Sylvia Earle is an American explorer, author, lecturer and marine biologist and the first woman to become chief scientist at the U.S. National Oceanic and Atmospheric Administration – a true, living legend and a scientist with merits so great that Time Magazine called her the first Hero for the Planet.
Her Activity as an Oceanographer
Sylvia Earle has conducted more than one hundred of expeditions in the deep sea, including leading the very first team of female aquanauts in 1970. An extraordinary, experienced diver herself, she has spent more than 7,000 hours underwater, participating in several saturation dives and holding the record for solo diving at 1,000 meters. Her main interest as a scientist is the conservation of marine ecosystems and the development of new technologies for accessing the deepest layers of the sea.
Her other major concern is for the preservation of deep sea habitats and for the protection of biodiversity, as well as the development of methods to making these fragile and sensitive habitats more resilient and more stable, thus countering the effects of climate changes.
Sylvia Earle, the Public Figure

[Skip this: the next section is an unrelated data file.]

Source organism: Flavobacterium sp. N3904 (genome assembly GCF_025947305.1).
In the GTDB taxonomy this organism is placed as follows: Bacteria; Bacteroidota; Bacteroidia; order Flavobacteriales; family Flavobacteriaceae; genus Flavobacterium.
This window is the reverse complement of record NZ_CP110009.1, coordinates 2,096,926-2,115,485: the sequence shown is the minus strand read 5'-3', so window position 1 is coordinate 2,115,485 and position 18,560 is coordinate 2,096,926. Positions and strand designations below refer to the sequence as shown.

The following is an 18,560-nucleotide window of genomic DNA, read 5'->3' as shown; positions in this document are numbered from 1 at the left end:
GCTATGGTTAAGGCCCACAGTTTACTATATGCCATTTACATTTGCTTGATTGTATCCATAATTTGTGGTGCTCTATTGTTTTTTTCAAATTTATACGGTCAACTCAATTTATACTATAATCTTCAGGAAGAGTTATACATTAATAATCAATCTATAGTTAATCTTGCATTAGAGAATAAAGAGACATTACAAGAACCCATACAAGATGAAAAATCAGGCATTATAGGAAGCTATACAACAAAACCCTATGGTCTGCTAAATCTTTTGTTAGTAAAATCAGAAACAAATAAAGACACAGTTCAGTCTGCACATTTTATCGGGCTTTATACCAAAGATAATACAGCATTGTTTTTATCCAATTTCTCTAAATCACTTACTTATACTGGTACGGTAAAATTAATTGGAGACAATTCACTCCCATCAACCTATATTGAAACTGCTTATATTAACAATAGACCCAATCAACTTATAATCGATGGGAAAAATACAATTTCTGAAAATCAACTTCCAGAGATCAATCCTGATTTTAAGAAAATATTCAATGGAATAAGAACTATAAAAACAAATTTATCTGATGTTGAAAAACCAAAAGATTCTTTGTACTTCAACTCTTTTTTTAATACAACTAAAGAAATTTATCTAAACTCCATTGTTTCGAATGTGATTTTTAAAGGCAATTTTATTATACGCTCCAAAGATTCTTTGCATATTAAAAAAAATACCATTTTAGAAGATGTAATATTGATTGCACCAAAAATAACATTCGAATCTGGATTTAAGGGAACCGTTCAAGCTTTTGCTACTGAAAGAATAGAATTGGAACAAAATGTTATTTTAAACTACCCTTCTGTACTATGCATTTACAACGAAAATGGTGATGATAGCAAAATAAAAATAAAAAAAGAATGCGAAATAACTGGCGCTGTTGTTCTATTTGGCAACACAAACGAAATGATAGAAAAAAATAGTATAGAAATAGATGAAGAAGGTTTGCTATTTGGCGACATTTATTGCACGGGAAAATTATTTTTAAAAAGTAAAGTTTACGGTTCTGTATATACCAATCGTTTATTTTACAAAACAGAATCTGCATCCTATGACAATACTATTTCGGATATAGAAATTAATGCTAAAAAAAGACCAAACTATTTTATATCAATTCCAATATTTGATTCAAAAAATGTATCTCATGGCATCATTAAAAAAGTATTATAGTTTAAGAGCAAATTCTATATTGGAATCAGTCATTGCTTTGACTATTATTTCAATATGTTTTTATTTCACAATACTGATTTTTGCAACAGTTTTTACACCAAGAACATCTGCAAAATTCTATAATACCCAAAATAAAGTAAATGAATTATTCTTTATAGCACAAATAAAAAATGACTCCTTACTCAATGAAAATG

She is experienced not only as a diver and a research scientist – Earle has experience as a government official, a corporate director and a leader of non-profit organizations. She is the founder of numerous exploration and research institutions and she is also the founder of Mission Blue, an initiative that sets out to raise public interest and gain public support for the protection of Hope Spots, special sites the health and prosperity of which are essential if we are to promote the health of our oceans.
The Writer and Award Winner
Earle has authored almost 200 publications, ranging from articles and books for children to major scientific works. She has also participated in several documentaries – some as part of her Mission Blue campaign to protect marine habitats, other focusing on her life and career. Earle has more than 100 national and international honors, including prestigious awards such as the National Geographic Hubbard Medal she received in 2013, the 2011 Royal Geographical Society Patron’s Medal and the TED Prize (2009). Sylvia Earle is also the holder of the 2014 Glamour Woman of the Year award and the award of the Academy of Achievement; she was named the Woman of the Year by the Los Angeles Times and she has been awarded medals from the Lindbergh Foundation, Sigma Xi, National Wildlife Federation, Barnard College, and the Society of Women Geographers, to mention just a few.